About the ethical boundaries of science
Whether it's Herman the Bull, designer babies, a mouse with a human ear on its back, or the promises of the "cut and paste" gene-editing technique, CRISPR – the sky seems to be the limit in science. But, just because we can do it, doesn't mean we should. The ethical boundaries of science are heavily debated, both behind closed doors and in the public eye. It's even part of our pop culture; the latest scientific fantasies often find their way to Hollywood.
Precisely because such scientific advancements spark our imaginations, artists are asking for access to emerging (bio)technologies. Can their work help us to understand the ethical complexities of developments from the scientific frontier? Are artists able to uncover our hidden desires and demystify the promises of emerging technologies? And where do the boundaries lie? Are living artworks ethical? Is art allowed to alter life? Should you use your children's DNA in your own artwork?
Trust Me, I'm an Artist initiates the discussion on such matters. This project explores how art can play a role in our understanding and perception of the ethical complexities and ambiguities of new (bio)technologies. The roles and responsibilities of the artists, scientists, institutions and the public involved are also considered.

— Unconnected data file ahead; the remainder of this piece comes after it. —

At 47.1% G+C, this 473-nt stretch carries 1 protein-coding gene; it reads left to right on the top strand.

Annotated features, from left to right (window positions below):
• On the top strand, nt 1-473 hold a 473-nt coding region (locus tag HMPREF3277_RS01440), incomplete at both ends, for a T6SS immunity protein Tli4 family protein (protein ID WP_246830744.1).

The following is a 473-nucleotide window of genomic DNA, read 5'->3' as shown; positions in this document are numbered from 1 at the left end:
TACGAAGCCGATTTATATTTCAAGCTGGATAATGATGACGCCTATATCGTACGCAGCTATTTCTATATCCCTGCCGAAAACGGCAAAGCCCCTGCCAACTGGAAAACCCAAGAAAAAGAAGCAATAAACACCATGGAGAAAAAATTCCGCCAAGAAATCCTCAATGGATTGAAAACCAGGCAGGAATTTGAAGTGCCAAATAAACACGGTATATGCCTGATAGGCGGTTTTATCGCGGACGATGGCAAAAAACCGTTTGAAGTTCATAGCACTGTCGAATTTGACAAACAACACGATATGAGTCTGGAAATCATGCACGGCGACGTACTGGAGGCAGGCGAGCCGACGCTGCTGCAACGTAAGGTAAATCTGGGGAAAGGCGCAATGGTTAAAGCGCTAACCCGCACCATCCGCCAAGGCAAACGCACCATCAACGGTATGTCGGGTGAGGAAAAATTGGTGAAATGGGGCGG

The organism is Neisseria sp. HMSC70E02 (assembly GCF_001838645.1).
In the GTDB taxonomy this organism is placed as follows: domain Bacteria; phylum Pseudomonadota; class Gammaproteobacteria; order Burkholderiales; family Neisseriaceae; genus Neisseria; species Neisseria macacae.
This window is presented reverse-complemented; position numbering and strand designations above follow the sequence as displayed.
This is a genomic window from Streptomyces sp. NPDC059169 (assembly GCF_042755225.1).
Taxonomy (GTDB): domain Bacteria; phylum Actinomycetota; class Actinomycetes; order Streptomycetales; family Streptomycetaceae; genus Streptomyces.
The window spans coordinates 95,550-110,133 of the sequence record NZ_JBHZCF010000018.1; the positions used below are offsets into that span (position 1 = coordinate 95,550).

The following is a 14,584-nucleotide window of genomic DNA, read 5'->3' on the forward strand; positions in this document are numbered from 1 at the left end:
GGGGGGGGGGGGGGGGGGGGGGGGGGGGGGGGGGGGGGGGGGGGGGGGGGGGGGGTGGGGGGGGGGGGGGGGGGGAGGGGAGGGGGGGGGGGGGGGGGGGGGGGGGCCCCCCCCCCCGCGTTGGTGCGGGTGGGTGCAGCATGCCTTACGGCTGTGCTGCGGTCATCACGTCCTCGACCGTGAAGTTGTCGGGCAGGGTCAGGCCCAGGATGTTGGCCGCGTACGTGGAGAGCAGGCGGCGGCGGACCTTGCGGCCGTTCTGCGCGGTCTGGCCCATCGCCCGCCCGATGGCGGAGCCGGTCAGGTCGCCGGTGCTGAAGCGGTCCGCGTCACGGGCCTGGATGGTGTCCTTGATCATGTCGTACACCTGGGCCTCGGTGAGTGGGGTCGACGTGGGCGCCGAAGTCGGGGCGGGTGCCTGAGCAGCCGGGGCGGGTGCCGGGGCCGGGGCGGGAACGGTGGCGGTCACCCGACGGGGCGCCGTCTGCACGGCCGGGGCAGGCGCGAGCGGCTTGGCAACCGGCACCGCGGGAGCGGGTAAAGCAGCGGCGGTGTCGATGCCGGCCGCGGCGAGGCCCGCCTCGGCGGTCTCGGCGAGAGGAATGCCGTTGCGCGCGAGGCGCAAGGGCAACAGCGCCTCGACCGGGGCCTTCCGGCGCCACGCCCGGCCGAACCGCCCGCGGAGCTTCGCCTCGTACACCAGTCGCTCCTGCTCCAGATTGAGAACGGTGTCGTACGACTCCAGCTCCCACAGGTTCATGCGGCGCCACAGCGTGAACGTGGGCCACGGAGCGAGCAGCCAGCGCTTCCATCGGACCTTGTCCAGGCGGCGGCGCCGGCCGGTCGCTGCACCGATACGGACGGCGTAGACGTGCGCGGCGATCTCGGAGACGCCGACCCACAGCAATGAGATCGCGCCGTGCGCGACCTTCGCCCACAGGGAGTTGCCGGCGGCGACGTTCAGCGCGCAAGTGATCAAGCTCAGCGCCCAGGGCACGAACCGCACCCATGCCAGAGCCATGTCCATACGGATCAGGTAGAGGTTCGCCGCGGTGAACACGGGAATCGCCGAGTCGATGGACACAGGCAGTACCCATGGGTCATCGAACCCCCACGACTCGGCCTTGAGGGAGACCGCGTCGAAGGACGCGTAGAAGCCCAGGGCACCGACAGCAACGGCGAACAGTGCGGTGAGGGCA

Between 2015 and 2017 a series of performative events took place in several European cities. Between 2015 and 2017, a series of performative events took place in several European cities. The final event, Be-wildering by the artists Jennifer Willet & Kira O'Reilly, will take place on May 12th. During these events, the artists proposed an ethically complex artwork to a specially formed ethics committee. While following the rules and procedures typical for the host country, the ethics committee discussed the proposal and came to a conclusion about the level of admissibility and acceptance.
After the performance, the artist was informed of the ethics committee’s decision and, together with the audience, was able to enter into a discussion about the result. The artworks that resulted from these performances will be shown in the group exhibition of Trust Me, I'm an Artist, that takes place from May 13th until Sunday June 25th at Het Glazen Huis in the Amstelpark in Amsterdam.
In this exhibition, the artists explore a range of ethical complexities that arise through artistic investigations of emerging (bio)technologies and biomedic technologies, including issues around public health, ecology, the wellbeing of organisms involved in scientific experiments, the impact of invasive species, and the effects of genetic medical treatments.
With Erich Berger & Mari Keto, Howard Boland, Gina Czarnecki & John Hunt, Anna Dumitriu, Martin O’Brien, Špela Petrič, Jennifer Willet & Kira O’Reilly.